Handle Workplace Stress

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Handle Workplace Stress

On-the-job stress can feel like someone sucker punched you. Or it can feel like a slow burn. No matter how your stress feels, you’re among the three-quarters of American workers who have reported physical symptoms due to workplace stress.

Researchers are still analyzing the consequences of workplace stress on our health, but what we do know is this: You may not be able to do anything about the cause of stress in the workplace, but your response to it is in your hands. Take these steps:

Don’t try to be the hero. Getting burned out won’t help anyone. Instead of wasting time complaining about how much work is on your plate, politely but firmly communicate with your superiors that you’ve reached your limit and can’t handle additional assignments at the moment.

Let go of your inner perfectionist. Your word for the week is “delegate.” Trying to micromanage everyone or act as if you’re the only one who can do a job leads to increased workplace stress. But don’t try to overhaul your working style in one fell swoop, either. Find small, one-time tasks or projects to hand off to others, and don’t fret about them not doing the work exactly the way you would.

Seek help. Do you think asking for help is a sign of weakness? This behavior isn’t much help when you’re feeling overwhelmed. Understand that saying you need assistance will likely feel uncomfortable at first. Start by asking for help on something small, and then work up to requesting assistance with the bigger stuff.

Step away. Our natural inclination when we’re feeling the pressure of a deadline is to push harder. But after a while all that pushing doesn’t lead to better focus—or better work. The best thing you can do then is is step away from your desk to recharge and regenerate. Take a short walk, sit in the park across the street for 30 minutes or meditate. The break is key is to sharpening your mind.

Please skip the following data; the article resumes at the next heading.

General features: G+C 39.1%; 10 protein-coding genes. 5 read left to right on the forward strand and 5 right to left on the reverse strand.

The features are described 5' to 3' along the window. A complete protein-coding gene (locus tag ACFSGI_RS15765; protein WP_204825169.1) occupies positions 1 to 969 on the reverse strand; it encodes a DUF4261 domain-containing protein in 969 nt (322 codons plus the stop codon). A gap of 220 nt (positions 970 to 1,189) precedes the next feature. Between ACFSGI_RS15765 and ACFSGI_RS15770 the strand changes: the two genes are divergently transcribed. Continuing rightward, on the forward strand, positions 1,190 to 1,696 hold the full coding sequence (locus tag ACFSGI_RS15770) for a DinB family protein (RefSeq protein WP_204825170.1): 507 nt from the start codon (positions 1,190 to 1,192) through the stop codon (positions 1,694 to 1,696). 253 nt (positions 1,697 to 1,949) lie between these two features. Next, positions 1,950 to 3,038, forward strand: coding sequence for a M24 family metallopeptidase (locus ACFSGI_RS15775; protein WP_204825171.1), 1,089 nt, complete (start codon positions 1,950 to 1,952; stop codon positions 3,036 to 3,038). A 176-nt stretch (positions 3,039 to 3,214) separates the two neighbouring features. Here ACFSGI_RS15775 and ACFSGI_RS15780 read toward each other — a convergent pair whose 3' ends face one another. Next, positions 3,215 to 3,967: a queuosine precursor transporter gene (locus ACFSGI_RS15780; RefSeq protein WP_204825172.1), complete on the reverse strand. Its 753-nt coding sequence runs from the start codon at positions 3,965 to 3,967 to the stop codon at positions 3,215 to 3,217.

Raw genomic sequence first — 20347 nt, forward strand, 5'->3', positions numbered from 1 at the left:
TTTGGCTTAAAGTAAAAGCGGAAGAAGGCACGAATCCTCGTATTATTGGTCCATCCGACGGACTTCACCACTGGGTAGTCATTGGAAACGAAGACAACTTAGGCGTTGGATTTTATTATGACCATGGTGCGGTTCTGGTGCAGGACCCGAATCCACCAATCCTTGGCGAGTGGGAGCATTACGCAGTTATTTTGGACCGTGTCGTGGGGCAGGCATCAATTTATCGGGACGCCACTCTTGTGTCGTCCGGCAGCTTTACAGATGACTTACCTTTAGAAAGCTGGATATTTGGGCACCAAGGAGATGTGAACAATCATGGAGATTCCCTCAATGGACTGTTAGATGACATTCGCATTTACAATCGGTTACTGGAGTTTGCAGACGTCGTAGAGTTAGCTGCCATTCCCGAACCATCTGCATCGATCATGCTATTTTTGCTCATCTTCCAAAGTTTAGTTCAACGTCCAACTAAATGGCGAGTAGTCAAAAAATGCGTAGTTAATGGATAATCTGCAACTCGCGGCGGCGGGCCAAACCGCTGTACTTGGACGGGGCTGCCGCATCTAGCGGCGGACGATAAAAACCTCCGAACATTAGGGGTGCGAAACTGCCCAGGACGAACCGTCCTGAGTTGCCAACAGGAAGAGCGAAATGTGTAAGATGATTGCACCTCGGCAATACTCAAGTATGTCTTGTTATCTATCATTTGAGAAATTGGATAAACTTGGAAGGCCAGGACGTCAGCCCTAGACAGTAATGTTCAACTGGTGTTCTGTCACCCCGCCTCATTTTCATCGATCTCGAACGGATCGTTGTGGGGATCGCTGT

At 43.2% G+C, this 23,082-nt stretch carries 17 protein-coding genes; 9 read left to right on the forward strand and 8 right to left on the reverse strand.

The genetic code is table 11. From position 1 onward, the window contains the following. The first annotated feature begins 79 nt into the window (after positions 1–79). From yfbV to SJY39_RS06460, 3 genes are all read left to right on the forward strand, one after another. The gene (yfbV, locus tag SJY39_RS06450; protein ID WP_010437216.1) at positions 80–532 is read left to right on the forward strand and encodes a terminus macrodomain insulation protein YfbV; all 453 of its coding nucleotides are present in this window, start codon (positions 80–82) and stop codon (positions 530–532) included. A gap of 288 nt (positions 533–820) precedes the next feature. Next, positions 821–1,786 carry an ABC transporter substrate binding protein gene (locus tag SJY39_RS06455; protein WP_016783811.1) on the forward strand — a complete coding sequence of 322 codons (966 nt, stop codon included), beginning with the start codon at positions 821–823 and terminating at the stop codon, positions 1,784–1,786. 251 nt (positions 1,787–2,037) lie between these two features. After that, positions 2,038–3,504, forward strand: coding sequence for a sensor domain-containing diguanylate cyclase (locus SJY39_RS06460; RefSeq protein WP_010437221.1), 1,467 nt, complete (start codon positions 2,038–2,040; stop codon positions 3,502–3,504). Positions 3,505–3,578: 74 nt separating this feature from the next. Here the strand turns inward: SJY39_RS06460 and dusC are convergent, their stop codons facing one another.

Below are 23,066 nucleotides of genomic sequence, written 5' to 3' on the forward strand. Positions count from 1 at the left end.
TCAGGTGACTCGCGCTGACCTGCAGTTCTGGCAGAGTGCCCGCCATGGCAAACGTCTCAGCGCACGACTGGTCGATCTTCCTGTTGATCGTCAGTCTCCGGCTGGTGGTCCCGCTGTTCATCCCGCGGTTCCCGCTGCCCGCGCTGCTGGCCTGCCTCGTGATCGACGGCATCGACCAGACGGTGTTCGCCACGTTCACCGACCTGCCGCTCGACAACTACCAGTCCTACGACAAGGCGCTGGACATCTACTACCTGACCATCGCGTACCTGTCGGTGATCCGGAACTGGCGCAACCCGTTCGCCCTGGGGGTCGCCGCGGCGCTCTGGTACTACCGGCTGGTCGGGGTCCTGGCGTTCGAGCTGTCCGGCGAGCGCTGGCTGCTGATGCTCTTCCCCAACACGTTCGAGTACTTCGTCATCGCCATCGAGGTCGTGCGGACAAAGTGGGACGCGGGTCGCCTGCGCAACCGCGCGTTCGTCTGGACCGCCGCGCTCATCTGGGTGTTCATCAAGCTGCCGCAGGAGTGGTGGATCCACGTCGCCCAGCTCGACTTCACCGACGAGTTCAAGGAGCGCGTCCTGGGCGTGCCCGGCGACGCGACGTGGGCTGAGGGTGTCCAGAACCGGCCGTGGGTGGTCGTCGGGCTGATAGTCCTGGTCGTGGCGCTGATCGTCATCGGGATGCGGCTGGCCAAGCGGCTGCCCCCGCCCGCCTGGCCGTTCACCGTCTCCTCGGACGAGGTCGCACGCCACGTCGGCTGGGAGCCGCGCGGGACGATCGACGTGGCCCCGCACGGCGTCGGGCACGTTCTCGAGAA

Check in with loved ones. When we’re stressed, we’re tempted to shut out friends and families so we can turn all of our attention to the work and get caught up. And while spending time with people who can’t help you finish a big project may seem like a luxury, but it’s exactly the type of interaction you may need most. The emotional support is invaluable, and they just might have a helpful perspective you haven’t considered.

Think about tomorrow. Remember that this, too, shall pass. And when it does, you’ll look back at this time from a better place. Remind yourself that the experience could prove helpful in the future.

Stick to your routines. Don’t let work-related stress cause you to ignore your non-work routines: exercising, getting a spa treatment or hanging with your social network. You might not be able to do all of your rituals, but find a way to do one of them. Resist the temptation to skip activities outside of work. Your health and emotional well-being are more important than anything on your desk.

According to a U.S. Department of Labor database, the top five most stressful jobs are:

  1. urologists
  2. police, fire and ambulance dispatchers
  3. anesthesiologist assistants
  4. nurse anesthetists
  5. telephone operators
Roslyn Daniels